Nurse Hana Ismail, who was moved to write a poem with the words "I have a mark that can never be erased" describing the practice of having to take a knife to the scars resulting from female genital mutilation (FGM) to open the way for women in labor, prepares to be interviewed in Hargeisa, Somaliland, a semi-autonomous breakaway region of Somalia, Tuesday, Feb. 8, 2022. Credit: Brian Inganga / AP

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Did you know that female genital mutilation (FGM) exists and its an issue that not many people are made aware of? I didn’t know that girl’s privacy and basic human rights are stripped from them between the ages of 0-15 until a couple months ago when I saw an article about it in the Guardian.

Female gential mutilation is a procedure that consists of removing the external female genitalia or sewing it together to prevent sexual intercourse. The girls aren’t even old enough to sign field trip consent forms much less consent to a medical procedure that will leave them with life long side effects. Their families are the ones subjecting them to such inhumane and cruel actions.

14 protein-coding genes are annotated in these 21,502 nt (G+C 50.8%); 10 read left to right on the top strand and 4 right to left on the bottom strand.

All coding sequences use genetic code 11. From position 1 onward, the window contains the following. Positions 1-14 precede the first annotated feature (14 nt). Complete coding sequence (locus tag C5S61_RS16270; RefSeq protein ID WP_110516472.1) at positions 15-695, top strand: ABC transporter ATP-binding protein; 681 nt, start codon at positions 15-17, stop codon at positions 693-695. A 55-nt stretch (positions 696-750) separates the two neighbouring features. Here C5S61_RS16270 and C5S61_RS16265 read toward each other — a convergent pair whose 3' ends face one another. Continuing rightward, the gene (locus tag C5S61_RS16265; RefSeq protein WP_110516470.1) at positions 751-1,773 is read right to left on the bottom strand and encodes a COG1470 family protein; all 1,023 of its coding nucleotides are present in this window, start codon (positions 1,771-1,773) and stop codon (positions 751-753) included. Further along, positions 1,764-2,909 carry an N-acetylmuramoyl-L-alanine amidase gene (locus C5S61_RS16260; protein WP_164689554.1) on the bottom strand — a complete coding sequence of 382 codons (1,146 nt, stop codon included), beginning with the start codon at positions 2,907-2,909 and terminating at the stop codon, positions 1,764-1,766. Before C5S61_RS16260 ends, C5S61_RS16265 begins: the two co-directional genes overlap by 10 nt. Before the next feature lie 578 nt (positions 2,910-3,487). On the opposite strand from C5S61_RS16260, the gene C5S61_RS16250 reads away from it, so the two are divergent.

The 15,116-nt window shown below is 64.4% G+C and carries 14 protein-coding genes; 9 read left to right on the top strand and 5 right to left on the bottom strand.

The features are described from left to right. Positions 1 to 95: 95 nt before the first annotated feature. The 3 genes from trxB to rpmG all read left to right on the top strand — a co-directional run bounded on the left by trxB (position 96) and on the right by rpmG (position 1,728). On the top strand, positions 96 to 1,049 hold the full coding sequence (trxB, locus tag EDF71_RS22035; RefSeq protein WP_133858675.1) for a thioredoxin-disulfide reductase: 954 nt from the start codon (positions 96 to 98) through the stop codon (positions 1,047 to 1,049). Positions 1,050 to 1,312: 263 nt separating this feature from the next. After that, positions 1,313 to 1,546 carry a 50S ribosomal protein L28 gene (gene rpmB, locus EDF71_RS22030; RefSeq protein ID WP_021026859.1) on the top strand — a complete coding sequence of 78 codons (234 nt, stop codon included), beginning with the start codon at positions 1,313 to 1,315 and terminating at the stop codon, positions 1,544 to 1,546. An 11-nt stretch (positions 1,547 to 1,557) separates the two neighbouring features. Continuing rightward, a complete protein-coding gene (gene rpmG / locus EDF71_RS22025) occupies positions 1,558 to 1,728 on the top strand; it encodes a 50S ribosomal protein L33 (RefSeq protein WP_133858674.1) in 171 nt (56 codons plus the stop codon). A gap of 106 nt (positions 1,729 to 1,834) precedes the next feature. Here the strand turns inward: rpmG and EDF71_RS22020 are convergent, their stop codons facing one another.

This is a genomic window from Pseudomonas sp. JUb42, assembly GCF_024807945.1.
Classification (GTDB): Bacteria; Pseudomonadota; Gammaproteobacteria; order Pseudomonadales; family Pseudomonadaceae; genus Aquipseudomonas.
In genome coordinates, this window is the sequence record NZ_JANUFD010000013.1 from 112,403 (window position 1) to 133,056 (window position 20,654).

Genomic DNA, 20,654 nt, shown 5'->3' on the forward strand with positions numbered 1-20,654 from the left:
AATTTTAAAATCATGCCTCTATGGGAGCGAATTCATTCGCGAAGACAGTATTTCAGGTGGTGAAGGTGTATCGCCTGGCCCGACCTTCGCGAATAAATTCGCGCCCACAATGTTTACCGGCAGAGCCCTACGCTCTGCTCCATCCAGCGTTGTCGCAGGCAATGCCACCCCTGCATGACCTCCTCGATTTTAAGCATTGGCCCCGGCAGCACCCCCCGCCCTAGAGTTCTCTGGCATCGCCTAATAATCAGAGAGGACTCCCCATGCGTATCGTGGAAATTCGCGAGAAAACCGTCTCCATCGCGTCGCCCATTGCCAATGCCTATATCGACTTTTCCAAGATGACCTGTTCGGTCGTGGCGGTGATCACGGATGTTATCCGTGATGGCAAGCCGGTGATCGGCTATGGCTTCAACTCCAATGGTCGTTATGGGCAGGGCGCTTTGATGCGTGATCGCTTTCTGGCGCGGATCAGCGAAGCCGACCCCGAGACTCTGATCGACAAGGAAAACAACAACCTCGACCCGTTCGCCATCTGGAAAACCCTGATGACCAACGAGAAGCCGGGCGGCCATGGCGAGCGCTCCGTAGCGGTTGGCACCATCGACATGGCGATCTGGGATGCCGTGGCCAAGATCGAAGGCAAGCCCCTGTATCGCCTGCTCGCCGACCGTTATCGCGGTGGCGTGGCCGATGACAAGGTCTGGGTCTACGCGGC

It is mainly practiced in Africa, the Middle East, and Asia – where child marriages are very common. Young girls are forced to get their vagina mutilated for the preservation of their virginity, marriageability and enhancement of male sexual pleasure. These young girls (if they survive the procedure) live with excruciating pain and the chance of infertility all to “save” their innocence for their husband.

What people can do to help spread awareness and bring an end to FGM is fund and support frontline activists who are on the ground protecting girls and women from going through this practice.

Gracie Soucy